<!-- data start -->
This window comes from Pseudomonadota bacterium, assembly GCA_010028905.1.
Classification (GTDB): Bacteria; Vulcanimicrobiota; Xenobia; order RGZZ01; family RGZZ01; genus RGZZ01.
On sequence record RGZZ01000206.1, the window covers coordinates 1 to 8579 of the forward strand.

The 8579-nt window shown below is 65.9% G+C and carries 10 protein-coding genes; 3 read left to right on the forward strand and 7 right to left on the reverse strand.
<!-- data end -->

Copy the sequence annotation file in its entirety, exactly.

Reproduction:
This window comes from Pseudomonadota bacterium, assembly GCA_010028905.1.
Classification (GTDB): Bacteria; Vulcanimicrobiota; Xenobia; order RGZZ01; family RGZZ01; genus RGZZ01.
On sequence record RGZZ01000206.1, the window covers coordinates 1 to 8579 of the forward strand.

The 8579-nt window shown below is 65.9% G+C and carries 10 protein-coding genes; 3 read left to right on the forward strand and 7 right to left on the reverse strand.